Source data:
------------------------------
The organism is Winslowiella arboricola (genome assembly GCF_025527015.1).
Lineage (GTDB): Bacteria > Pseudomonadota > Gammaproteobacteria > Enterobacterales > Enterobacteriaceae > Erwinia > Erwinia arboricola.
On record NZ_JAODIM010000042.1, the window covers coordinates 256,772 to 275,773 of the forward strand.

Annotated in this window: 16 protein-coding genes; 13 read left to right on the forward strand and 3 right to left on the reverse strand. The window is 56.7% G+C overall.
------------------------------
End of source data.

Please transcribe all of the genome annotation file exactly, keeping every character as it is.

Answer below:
The organism is Winslowiella arboricola (genome assembly GCF_025527015.1).
Lineage (GTDB): Bacteria > Pseudomonadota > Gammaproteobacteria > Enterobacterales > Enterobacteriaceae > Erwinia > Erwinia arboricola.
On record NZ_JAODIM010000042.1, the window covers coordinates 256,772 to 275,773 of the forward strand.

Annotated in this window: 16 protein-coding genes; 13 read left to right on the forward strand and 3 right to left on the reverse strand. The window is 56.7% G+C overall.